Takeaway: There is no per se rule that a petitioner must demonstrate how a petition is not redundant to any prior art and argument previously presented to the Office under 35 U.S.C. § 325(d). Instead, the Board has discretion under this statute to consider whether the same or substantially the same prior art or arguments were previously presented to the Office.
In its Decision, the Board concluded that Petitioner had persuasively demonstrated a reasonable likelihood of showing that claims 6 and 33 of the ’565 patent, which relates to rearview vision systems for vehicles that provide the vehicle operator with scenic information in the direction rearward of the vehicle, are unpatentable. Thus, the Board instituted trial with respect to these claims. The Board was not similarly persuaded as to challenged claims 14, 21-24, 34-38, 43-46, and 49, and therefore did not institute trial with respect to these challenged claims. Continue reading
Takeaway: A petitioner must establish that a document “has been disseminated or otherwise made available to the extent that persons interested and ordinarily skilled in the subject matter or art exercising reasonable diligence, can locate it.”
In its Final Written Decision, the Board found that Petitioner had shown by a preponderance of the evidence that claims 7-16 and 23-27 of the ‘679 patent are unpatentable but failed to demonstrate that claims 1-6 and 17-22 are unpatentable. The ‘679 patent “relates to a system and method for peer-to-peer advertising between mobile communication devices.” Continue reading
Takeaway: An asserted ground of unpatentability based on 35 U.S.C. § 101 must sufficiently explain how the actual claim elements relate to nothing substantially more than an abstract idea, and not generalize the claim without addressing all of the specific claim limitations.
In its Decision, the Board denied institution of covered business method patent review of all of the challenged claims (claims 1-3, 7, and 22-24) of the ’914 Patent, because Petitioner had not demonstrated “that it is more likely than not that at least 1 of the claims challenged in the petition is unpatentable.” Petitioner had challenged claims 1-3, 7, and 22-24 of the ’914 Patent as unpatentable under 35 U.S.C. §§ 101, 112, ¶ 2, 102(b), and 103(a). The ’914 Patent relates to wired and non-wired data transmission communication systems. Continue reading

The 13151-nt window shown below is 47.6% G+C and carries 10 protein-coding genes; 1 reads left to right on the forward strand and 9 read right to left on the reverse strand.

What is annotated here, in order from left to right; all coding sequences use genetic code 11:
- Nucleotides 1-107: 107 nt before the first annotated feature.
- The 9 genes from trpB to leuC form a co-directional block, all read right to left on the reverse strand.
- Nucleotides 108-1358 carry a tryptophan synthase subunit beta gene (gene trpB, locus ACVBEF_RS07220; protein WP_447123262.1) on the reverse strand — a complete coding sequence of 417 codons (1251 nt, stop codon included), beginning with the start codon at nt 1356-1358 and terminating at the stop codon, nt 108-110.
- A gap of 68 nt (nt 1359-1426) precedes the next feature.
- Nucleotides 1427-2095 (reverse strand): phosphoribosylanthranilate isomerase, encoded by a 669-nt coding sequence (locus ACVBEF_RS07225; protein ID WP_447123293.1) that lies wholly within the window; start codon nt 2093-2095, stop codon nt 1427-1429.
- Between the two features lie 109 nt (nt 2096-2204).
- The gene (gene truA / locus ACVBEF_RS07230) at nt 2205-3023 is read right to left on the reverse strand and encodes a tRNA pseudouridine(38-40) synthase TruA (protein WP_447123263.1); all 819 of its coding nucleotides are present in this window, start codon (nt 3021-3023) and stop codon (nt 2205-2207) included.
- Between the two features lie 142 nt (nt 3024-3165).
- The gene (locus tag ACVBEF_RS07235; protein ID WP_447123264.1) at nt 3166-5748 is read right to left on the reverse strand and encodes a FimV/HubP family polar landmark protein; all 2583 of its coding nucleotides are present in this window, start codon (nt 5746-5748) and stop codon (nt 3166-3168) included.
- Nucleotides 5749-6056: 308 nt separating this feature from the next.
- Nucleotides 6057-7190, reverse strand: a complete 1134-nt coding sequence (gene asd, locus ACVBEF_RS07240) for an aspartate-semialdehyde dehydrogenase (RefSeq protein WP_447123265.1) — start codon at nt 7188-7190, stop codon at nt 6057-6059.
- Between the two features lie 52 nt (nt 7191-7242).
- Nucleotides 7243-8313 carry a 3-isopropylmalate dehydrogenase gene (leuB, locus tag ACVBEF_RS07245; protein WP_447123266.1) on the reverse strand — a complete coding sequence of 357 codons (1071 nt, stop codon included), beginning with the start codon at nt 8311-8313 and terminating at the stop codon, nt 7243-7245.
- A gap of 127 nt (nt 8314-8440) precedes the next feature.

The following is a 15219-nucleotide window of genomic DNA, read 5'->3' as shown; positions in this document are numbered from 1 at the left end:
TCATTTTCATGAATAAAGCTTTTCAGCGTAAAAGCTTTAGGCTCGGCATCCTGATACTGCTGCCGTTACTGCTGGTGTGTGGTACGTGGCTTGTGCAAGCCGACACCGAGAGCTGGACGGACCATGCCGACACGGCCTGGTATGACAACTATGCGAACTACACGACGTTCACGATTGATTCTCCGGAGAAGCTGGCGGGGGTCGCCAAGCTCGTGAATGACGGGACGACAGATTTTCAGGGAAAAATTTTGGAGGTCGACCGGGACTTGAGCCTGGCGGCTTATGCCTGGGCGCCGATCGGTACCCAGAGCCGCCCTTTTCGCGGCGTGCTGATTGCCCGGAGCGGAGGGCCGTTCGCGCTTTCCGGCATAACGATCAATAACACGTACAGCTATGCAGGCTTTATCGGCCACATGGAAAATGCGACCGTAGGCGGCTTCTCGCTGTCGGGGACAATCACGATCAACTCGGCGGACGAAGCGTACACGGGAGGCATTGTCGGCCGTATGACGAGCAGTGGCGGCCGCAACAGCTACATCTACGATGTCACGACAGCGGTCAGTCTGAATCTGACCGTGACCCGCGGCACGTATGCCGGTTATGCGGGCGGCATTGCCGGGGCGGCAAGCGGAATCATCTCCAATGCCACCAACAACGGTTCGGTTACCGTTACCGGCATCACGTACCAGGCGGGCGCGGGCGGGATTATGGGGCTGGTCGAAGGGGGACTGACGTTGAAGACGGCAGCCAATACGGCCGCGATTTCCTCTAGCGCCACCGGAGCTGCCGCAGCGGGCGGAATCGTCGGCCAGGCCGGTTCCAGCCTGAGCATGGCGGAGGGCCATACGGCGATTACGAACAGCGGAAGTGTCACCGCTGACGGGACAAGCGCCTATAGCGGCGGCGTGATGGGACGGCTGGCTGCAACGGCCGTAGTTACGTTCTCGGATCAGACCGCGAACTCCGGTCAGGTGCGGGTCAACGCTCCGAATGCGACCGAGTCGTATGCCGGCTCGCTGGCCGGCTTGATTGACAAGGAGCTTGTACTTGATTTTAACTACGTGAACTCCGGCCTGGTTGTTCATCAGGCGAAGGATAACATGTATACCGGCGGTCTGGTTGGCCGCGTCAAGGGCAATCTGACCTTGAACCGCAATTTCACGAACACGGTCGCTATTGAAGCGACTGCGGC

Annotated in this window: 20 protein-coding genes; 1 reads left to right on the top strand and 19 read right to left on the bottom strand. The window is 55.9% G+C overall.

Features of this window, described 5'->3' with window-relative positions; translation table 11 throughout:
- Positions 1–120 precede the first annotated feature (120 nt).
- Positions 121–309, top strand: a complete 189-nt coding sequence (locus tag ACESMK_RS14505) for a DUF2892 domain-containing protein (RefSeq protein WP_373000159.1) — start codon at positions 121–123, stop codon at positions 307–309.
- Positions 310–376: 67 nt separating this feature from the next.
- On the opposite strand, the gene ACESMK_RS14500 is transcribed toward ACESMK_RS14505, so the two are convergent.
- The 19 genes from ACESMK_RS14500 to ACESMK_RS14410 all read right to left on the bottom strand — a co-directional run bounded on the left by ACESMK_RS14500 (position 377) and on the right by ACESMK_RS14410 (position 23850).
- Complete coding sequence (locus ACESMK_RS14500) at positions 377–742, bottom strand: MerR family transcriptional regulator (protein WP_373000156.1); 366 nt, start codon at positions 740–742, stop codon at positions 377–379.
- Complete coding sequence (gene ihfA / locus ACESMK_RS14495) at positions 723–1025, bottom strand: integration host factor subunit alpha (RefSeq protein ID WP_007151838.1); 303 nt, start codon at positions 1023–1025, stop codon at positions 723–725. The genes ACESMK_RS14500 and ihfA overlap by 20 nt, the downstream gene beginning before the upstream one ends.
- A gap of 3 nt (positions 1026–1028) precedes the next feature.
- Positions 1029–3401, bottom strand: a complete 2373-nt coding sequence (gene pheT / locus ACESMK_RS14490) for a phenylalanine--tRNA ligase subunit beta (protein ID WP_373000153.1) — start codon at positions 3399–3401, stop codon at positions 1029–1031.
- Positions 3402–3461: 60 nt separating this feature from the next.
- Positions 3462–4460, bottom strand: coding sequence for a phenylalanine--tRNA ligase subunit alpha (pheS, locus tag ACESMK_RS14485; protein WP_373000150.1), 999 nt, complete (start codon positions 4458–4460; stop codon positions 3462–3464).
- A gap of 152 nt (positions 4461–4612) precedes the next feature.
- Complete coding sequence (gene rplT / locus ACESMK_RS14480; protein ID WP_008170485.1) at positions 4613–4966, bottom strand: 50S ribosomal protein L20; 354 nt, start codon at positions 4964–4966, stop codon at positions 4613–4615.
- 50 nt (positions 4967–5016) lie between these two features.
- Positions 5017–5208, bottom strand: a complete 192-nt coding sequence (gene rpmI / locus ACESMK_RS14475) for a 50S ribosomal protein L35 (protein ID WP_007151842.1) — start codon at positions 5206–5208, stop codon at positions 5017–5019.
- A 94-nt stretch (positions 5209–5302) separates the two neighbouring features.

Takeaway: Decisions by the Board to institute inter partes review are not appealable, and once an inter partes review proceeding has been instituted, the appropriate claim construction standard to be used for an unexpired patent is the broadest reasonable interpretation standard.
In its Decision, the U.S. Court of Appeals for the Federal Circuit held that decisions to institute inter partes review by the U.S. Patent and Trademark Office (USPTO) Patent Trial and Appeal Board are not appealable. The Federal Circuit also held that the “broadest reasonable interpretation” standard used by the Board in its claim construction analysis was correct. Finally, the Federal Circuit affirmed the Board’s finding that the challenged claims of the ’074 patent related to a navigation system are invalid. Continue reading
Takeaway: The Board may request the parties to provide claim interpretations for a claim term for the first time at the oral hearing.
In its Final Written Decision, the Board held that Petitioner had failed to demonstrate by a preponderance of the evidence that claims 1, 2, 4, 11-14, and 16 of the ’475 patent are unpatentable. Thus, none of the challenged claims were found unpatentable. The ’475 patent relates to a method for processing a III-Nitride epitaxial layer system on a substrate. The III-Nitrides being used for producing light-emitting devices including light-emitting diodes (LEDs) and lasers. Continue reading
Takeaway: While evidence of control is not explicitly required to establish privity, according to the Trial Practice Guide, the Board still retains an emphasis on control.
In its Decision, the Board denied Patent Owner’s Request for Rehearing of the Board’s Decision instituting trial. Patent Owner argued in its Preliminary Response, and again in its Request for Rehearing, that the Petition was barred under 35 U.S.C. § 315(b) because Petitioner’s privies were served with a complaint alleging infringement of the ’970 patent more than one year before the Petition was filed. Continue reading